SINGAPORE - In my review of Botanico in this column last week, I wrote about how reasonable the prices at the Botanic Gardens restaurant are.
This week, however, I am shocked by the overpriced popiah at Po, a casual eatery in the new Warehouse Hotel in Havelock Road.
The menu may be by home- grown celebrity chef Willin Low, but that is no reason to charge customers $28 for DIY popiah. If you add prawns, it is $38 and with flower crab meat, it is $58.
Each order comes with four popiah skins, so it is $7 to $14.50 for one popiah. At a hawker centre or coffee shop, you pay $1.50 for a plain one - and the stallholder even makes it for you.
Even factoring in the nicer ambience and service, the restaurant is making a huge profit from the dish, which is made with low-cost ingredients such as shredded omelette, crushed peanuts, crispy flatfish, skinny strips of pork and vegetables.
Is it good? The filling of stewed vegetables and pork has a robust flavour, but it is not so good that I would order it again.
I would rather pay for the Paper Spring Chicken ($49). It is a whole chicken that is enough for three people as a main course. And it tastes really good.
The chicken is marinated with sesame oil and Shaoxing wine, and stuffed with glutinous rice cooked with conpoy, dried shrimp, Chinese sausage and mushroom. It is then wrapped in parchment paper and baked.
The marinade is delicious and well infused into the chicken. And the rice is soft and delicious, with a generous amount of conpoy in it.
If there is a fault, it is that the texture of the chicken is too soft, but the cause is the quality of the bird and not the skill of the chef.
I also like the Carabinero Prawns & Konbu Mee ($32), another main dish. This is a twist on fried Hokkien mee, another hawker dish, but in this case, the elevated price is justified by the two prawns. Carabineros, which come from the Mediterranean, are really sweet and when lightly charcoal-grilled, as they are here, are nice and tender.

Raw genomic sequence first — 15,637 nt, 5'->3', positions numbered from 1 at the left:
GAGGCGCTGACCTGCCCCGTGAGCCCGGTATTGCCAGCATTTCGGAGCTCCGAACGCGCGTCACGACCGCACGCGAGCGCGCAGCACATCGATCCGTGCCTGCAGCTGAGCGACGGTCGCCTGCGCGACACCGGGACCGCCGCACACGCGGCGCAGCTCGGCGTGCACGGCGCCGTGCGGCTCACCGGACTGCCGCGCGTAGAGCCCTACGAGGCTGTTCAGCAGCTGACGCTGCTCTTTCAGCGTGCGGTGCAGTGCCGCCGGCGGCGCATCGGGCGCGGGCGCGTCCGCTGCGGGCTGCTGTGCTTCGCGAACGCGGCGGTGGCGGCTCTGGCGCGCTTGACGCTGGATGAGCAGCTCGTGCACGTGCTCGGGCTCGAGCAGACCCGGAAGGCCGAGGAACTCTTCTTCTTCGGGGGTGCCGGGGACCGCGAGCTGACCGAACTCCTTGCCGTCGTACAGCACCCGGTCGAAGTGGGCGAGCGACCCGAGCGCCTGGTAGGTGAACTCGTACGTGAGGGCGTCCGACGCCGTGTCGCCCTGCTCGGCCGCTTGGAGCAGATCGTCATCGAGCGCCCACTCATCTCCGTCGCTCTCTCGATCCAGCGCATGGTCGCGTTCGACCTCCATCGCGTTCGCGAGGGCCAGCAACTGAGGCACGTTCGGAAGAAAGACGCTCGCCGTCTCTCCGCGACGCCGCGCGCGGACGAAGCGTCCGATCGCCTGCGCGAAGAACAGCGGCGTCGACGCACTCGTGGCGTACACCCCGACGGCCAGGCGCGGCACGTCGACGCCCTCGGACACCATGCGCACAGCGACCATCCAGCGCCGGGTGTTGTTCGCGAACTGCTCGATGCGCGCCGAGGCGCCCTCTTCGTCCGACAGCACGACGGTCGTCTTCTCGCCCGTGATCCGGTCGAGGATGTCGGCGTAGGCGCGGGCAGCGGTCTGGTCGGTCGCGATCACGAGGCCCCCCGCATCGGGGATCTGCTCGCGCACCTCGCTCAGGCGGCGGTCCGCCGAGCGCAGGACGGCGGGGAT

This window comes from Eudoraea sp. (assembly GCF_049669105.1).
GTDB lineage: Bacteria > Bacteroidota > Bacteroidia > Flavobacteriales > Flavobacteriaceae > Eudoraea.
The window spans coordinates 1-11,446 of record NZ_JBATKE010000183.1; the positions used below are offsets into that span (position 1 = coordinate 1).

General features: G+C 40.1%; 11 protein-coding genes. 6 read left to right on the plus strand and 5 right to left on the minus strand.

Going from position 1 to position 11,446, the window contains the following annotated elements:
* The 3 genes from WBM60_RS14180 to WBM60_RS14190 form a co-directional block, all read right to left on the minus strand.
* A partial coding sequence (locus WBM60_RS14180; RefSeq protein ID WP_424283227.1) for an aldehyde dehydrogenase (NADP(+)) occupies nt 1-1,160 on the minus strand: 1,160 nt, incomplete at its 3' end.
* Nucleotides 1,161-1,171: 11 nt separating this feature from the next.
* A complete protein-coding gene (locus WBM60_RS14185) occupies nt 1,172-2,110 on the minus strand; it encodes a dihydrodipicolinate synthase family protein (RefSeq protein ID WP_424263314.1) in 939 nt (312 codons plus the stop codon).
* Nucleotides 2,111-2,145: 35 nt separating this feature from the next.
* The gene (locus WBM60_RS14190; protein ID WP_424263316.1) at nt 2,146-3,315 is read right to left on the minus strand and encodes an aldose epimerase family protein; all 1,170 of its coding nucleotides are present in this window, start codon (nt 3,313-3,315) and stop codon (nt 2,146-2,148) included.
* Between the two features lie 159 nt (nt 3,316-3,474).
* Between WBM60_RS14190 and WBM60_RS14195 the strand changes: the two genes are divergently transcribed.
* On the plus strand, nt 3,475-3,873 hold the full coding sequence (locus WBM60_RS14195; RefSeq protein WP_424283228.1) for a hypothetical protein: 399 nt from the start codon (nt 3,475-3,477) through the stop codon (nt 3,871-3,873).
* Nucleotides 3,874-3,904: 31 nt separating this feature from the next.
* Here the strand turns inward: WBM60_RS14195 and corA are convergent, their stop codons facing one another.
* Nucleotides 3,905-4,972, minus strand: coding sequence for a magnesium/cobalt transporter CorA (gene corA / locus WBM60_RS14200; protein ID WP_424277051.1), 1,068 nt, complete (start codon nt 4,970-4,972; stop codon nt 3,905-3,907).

Thin egg noodles usually served with Hakka yong tau foo are used for this dish, which I am not sure is better than the thick beehoon and yellow noodles used for Hokkien mee. I find it too soft for my liking, but I enjoy the crispy bits of deepfried lard sprinkled on the noodles.
A side order of Sambal Forest Mushrooms ($16) goes very well with the noodles. I am pretty sure the maitake, shiitake, honshimeiji, eringi and abalone mushrooms come from a farm and not a forest, but no matter. The spicy sambal belacan they are tossed in is excellent - aromatic and fiery.
The mushrooms come with a wobbly onsen egg on top, which you break up and mix into the dish. This is a good idea, as it layers the flavours of what would otherwise be a simple spicy stir-fry.
It could be a coincidence, but all the items I order from the Small Plates section of the menu fail to impress.
I cannot pick out the truffle mash filling in the Truffle & Duck Pie Tee ($19). It is a crisp pie tee shell filled with pulled braised duck and strips of burdock, which is not bad but does not improve on the traditional vegetable-filled pie tee.
The Warehouse Hotel, 320 Havelock Road, tel: 6828-0000, open: noon to 2.30pm, 6 to 10pm (Tuesdays to Sundays), closed on Mondays
Food: 2.5/5 stars
Service: 3.5/5 stars
Ambience: 3.5/5 stars
Price: Budget about $80 a person, without drinks
The Kurobuta Char Siew ($19) is just bad. The pieces of pork collar are sous-vide for 24 hours until they have lost their natural springy texture. And the dark colour of the meat suggests it has been marinated too long. The result is dry pieces of meat with no juice or nuance in texture or flavour.
There is an Ice Cream Popiah ($15) listed under desserts, but I have had enough of popiah and choose the Teh Halia Panna Cotta ($14) instead. This is obviously inspired by the popular ginger milk tea, but the custard tastes insipid and lacks the spirit of the drink. Only the cubes of ginger gelee deliver the spiciness expected.
Po's appeal lies mainly in the consulting chef's reputation and the fact that it is in the trendy Warehouse Hotel - a new spot that will draw curious diners. But it will have to work harder to get them to return.
•Follow Wong Ah Yoke on Twitter @STahyoke and on Instagram @wongahyoke
•The Sunday Times paid for its meals at the eateries reviewed here.
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